Intangible Drivers of Performance

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“Not everything that can be counted counts,
and not everything that counts can be counted.”

Albert Einstein

When I feel especially frustrated or impatient with those who want metrics for anything and everything of value, I reference this quote from Einstein. The play on words makes it almost too easy to throw it away as just another slick slogan. And I fear that’s what our clients often do, regrettably.

I recently heard the CFO of a Fortune 50 company speak to a group of senior R&D; executives about the impact of non-financial, intangible factors on how Wall Street analysts make their buy/sell recom-mendations. But when it comes to promoting innovation and enhancing performance, it’s remarkable to me how quickly leaders revert to their apparent comfort zone of finding or creating metrics which can be analyzed, scrutinized, and then refined in order to make their case for improved productivity.

There is a great map of intangible assets as part of an article, “Do Intangibles Matter?” in the current issue of Chief Executive. Check it out! As the article notes, only one-third of executives polled “claimed that their companies were proficient in monitoring critical non-financial indicators of corporate performance.”

What’s required to appreciate more fully the impact of these “intangibles”? One place to begin: ask yourself the question, “What’s the difference between inspiration and motivation?”

  • Mark Solien

    Aloha Steve,

    Your comments reminded me of two important aspects of a successful organization: management and leadership. Metrics play an important role in managing an organization. Sorting out the vital few metrics to track is a critical task for a successful organization. Many things can be monitored, but only a few are key to the success of the enterprise. Successful management results in a steady stream of incremental performance enhancements.

    Leadership, on the tother hand, requires insight and foresight. It is experimental in that it seeks out new possibilities for large gains or breakthroughs in performance. Both management and leadership are important and striking the right balance distinguishes the premier organizations.

  • Steve, Hold it!!!!!

    I agree that intangibles are important, and I agree with Mark that there is a HUGE difference between leadership and management (that’s how I start my resume), but I think you might have taken a few liberties when you interpreted that quote. I admit, I did not read the article so this might not be on mark, but you said “only one-third of executives polled ‘claimed that their companies were proficient in monitoring critical non-financial indicators of corporate performance'”. You interpreted that as having relevance to the issue of intangibles, but I do not think it does.

    First, the key phrase is “critical non-financial indicators”, not “intangibles”. There are lots of non-financial indicators that are tangible: e.g. patent production / staff, staff retention, staff demographics, staff education level, staff moral, client satisfaction, just to name a few. None of these are financial, but all are very tangible and measurable.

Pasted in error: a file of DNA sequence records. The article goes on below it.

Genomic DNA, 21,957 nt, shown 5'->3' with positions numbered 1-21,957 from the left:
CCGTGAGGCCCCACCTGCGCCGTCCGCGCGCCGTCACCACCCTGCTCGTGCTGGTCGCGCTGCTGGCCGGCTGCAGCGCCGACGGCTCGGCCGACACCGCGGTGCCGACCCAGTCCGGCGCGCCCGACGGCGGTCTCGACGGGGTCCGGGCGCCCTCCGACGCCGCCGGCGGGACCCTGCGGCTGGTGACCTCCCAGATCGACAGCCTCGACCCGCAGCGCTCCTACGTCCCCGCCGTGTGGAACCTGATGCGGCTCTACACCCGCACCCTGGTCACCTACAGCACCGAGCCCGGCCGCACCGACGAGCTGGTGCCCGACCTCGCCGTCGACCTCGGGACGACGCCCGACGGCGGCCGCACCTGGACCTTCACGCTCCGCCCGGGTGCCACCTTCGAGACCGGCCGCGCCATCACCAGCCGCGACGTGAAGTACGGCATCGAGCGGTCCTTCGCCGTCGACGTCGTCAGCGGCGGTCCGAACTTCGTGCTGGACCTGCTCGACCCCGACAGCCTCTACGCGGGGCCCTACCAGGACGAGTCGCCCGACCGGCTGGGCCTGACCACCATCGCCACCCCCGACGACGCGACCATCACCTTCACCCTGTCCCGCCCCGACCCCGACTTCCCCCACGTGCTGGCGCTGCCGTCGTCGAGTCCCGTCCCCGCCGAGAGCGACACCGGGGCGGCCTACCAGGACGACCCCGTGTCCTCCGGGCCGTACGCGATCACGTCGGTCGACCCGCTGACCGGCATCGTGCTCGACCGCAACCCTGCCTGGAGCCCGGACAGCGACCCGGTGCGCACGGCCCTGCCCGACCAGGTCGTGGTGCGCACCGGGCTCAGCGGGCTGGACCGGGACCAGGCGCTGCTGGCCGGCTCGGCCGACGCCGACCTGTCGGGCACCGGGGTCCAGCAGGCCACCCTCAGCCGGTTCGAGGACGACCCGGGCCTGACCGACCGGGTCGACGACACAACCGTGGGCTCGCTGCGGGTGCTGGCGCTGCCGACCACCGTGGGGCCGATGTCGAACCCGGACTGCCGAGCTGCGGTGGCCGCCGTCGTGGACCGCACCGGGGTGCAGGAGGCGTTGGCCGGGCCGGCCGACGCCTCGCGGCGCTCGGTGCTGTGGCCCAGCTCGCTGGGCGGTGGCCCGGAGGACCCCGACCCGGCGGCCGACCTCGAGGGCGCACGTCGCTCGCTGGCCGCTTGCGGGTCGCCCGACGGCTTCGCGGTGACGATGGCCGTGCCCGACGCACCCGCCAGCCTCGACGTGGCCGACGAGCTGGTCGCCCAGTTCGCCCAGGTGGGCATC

Second, the mere fact that the executives thought they “were [not] proficient in monitoring … indicators” means that the managers thought they could be monitored, and hence measured, so they must be tangible.

  • Whereas successful people desire metrics to fulfill their own expectations, mandating metrics squanders the real talent within an organization by over simplifying the complexities that go into creativity. I believe that environmental management styles work best in R&D; organizations. Environmental management is a style that "nurtures the intrinsic nature of workers" releasing individual talent. The difference between a good and great leader in this situation is their ability to inspire the release of talent and creativity in the best interest of the company. This results in a culture that needs no metrics. Obviously easier said than done.

    A thought came to me regarding the difference between inspiration and motivation, but I could be wrong here. Inspiration and motivation is like thinking and doing. It works best in parallel. Its the best I can think of right now. Great blog Steve!

  • Deary Duffie

    I noticed how measurements are used with my clients. In some instances measurements serves as a indicators on performance improvement. For others, especially during tough times, it serves as a justification for existence.

    In his recent book entitled “Community Building”, Peter Block asserts transformations will occur with a new type of leader. This leader has three tasks: 1) create a context that nurtures an alternative future, 2) initiate and convene conversations that shift people’s experience, and 3)listen and pay attention. He believes this kind of leadership is restorative and produces energy rather than consumes it.

    Aren’t these things that matter in creative and collaborative settings? Shouldn’t we measure how engaged and committed our employees are to their work? I think so.